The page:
Israel's Real Estate Market 2007

The real estate boom that began three to four years ago in Jerusalem neighborhoods near the center of town has spread to the entire city.

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Baruch Finkelstein,

Looking back

If you purchased a house in any Jerusalem neighborhood in 2006 and then sold it in 2007, you made profit. The real estate boom that began three to four years ago in Jerusalem neighborhoods near the center of town has spread to the entire city. Even periphery neighborhoods have seen price increases; the prices of homes in some neighborhoods hiked drastically. For years prices in neighborhoods such as Har Nof, Ramot, and Pisgat Zev have either stayed the same or rose only slightly. But in the last year, money that could have bought a four room apartment is now only enough for a three room apartment. Real estate in Jerusalem – all Jerusalem – is hot, and it’s not only because of foreign buyers.

 

In his column in the business section of Yediot Ahronot (Prices in the sky, December 25, 2007) Ofer Petersburg reported that in the last year the average price of a house in Jerusalem went up from anywhere between 20 to 40 percent. In 2006 the standard four room Jerusalem apartment cost $250,000. Now it stands at $350,000.

 

Taking a look at the market on the national scale, we find similar trends in most Israeli cities. Tel Aviv is as attractive as Jerusalem, with prices having risen from twenty to forty percent. Other cities that have also seen a rise include Bat Yam (25 percent increase), Ashdod (20 percent), Ramat Gan (20 percent), Raanana (15 percent), Shoham (20 percent), Netanya (15 percent), and Modiin (5 to 15 percent). Some cities however, were not swept up in the real estate boom. Prices have remained the same in Beer Sheva, Or Yehuda, and Afula. While there were hopeful expectations for Beer Sheva, the optimistic predictions have not yet come true. In some cities prices decreased, like in Haifa, where prices decreased by 15 percent. A four room apartment in Haifa  overlooking the Mediterranean can be had for $155,000. Tiberias is down by seven percent as is, Hedera, where a four room apartment goes for $105,000.

 

Looking Ahead – 2008

Most experts believe that the overall upward trend will continue. In an article that appeared in Makor Rishon (Summary of Real Estate 2007, December 5, 2007) Shir Lavi quoted the optimistic predictions made by my colleague Bernard Raskin, president of ReMax Israel. “The prices in the desirable areas have not yet reached the top.” The reason for Bernard’s optimism is simple. All the causes for the sudden increase still exist. Employment is up. The high tech industry is strong. Foreign interest in the market is only expanding. Two years ago American and French investors were the main targets for sales; today the list has expanded to include the Jewish communities of England, Belgium and even Italy. In February, Rome and Milan will host their first ever Israeli real estate fair. Only some unforeseen circumstances can potentially bring prices down.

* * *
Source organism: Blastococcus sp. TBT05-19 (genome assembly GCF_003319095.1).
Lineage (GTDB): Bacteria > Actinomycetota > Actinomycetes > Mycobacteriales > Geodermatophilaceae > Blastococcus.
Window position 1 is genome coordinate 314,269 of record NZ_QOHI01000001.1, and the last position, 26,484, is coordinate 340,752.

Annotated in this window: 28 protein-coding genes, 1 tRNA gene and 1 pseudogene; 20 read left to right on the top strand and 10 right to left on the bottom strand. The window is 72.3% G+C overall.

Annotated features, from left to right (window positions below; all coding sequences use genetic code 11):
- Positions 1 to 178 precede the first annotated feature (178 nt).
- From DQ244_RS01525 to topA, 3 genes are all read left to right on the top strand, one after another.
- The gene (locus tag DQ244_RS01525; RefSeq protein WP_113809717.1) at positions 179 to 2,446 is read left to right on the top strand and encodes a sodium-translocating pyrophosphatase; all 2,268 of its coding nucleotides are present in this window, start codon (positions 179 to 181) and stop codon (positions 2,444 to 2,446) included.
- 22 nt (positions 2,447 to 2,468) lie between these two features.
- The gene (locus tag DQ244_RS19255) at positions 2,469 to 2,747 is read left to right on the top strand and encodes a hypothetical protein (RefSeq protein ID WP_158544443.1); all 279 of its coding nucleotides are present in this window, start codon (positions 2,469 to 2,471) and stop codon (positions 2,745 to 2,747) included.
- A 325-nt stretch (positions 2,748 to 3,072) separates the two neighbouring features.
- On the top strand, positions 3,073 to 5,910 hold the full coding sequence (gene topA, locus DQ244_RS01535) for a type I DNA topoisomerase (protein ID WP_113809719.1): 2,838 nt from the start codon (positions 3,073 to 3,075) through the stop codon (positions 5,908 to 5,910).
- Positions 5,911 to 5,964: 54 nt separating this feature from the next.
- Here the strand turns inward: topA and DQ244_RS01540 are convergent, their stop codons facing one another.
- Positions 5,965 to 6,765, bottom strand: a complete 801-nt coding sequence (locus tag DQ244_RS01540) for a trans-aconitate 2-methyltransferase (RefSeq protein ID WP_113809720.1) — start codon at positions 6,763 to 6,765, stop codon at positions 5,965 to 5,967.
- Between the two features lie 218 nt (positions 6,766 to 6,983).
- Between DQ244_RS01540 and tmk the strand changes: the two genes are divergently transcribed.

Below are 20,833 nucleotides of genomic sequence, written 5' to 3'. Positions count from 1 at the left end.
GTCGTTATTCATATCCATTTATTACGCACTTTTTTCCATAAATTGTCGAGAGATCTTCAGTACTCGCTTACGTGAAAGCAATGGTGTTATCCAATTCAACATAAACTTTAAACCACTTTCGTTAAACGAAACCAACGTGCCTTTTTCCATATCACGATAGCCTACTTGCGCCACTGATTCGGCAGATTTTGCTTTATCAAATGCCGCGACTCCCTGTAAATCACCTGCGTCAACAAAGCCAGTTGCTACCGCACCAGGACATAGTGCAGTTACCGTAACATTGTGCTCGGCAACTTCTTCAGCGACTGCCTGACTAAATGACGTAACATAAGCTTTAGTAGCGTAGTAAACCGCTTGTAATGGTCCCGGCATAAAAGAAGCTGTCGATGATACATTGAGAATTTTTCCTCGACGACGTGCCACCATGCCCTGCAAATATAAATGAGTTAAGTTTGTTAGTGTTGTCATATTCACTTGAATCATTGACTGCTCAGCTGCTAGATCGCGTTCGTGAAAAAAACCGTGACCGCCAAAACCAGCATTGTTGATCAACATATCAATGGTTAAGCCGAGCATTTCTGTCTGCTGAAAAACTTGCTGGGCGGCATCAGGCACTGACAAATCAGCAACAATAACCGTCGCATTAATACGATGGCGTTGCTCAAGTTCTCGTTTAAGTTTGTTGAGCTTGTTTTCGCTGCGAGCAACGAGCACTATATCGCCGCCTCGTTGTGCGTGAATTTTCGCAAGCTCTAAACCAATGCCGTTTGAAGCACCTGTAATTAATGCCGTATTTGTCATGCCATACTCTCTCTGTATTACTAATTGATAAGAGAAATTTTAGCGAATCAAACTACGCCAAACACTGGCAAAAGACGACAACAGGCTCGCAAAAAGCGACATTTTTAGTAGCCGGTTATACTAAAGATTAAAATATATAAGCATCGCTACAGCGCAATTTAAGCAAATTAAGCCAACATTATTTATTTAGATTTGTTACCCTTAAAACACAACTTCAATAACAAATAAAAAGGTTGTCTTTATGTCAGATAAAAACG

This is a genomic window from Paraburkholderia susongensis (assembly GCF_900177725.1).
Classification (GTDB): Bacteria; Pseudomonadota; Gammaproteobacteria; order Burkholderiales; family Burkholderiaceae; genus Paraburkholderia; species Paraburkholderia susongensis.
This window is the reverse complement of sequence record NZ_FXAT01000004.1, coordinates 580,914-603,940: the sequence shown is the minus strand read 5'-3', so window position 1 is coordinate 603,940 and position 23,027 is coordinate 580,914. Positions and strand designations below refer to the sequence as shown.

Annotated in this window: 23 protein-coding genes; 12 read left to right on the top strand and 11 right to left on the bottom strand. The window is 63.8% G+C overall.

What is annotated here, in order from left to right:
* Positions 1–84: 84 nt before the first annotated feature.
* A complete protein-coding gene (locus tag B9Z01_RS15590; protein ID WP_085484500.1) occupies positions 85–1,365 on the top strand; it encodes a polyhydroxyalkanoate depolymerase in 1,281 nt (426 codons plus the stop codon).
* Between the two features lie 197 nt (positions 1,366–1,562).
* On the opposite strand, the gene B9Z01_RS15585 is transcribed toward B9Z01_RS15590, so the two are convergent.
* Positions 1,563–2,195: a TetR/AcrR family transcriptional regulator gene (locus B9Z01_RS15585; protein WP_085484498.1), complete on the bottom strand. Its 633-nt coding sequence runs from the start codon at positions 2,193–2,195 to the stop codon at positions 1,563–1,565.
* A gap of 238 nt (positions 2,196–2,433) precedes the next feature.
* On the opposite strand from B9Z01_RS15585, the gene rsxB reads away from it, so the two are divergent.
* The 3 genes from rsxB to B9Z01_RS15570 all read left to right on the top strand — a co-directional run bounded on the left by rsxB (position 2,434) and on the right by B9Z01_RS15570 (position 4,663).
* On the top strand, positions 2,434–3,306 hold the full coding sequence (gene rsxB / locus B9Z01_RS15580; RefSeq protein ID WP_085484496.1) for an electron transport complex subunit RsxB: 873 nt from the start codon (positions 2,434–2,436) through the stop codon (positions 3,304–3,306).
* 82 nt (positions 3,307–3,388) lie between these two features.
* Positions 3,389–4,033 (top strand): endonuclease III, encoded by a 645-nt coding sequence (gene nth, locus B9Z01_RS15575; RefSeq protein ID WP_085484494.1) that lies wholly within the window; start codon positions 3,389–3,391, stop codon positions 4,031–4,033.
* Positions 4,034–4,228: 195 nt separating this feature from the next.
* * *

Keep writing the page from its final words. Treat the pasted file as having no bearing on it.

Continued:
I do not share Ofer Petersburg’s long term cynical view for the nation’s capital. He mentioned in his article that he foresaw an eventual decline and even depression in Jerusalem since he sees many non-religious residents moving out of the city, leaving it to foreigners who only come to Jerusalem for vacations and to the more indigent haredim (Utlra Orthodox Jews). I do not agree with Petersburg’s assessment. The city is flourishing, the malls are thriving, rentals are almost impossible to find. Even if people are leaving the city, Jerusalem seems to be getting more and more bustling. The foreign investors purchasing homes in Rechavia and the German colony are not disconnected investors. They are Jews committed to Eretz Yisroel and will probably make aliya one day, or more likely, their children will make aliya and live in those homes. Purchasing a home is just one step closer to their Zionistic commitment to live in Israel.

 

The prices in Jerusalem will continue to go up, not only in the more desirable areas but in the whole city. I am confident that we are in the midst of seeing the fulfillment of the prophecy of prophet Zecharia (8:2-5): “Jerusalem shall be called the city of truth… And the streets of the city shall be full of boys and girls playing in the streets.”

 

Baruch Finkelstein is an owner/broker of Remax Center in Jerusalem. The office is in the shopping center of Ramot and Baruch has agents that service all of Jerusalem.
cell: 972-545-251-219
office: 972-2-586-9980
baruch.finkelstein@remax.co.il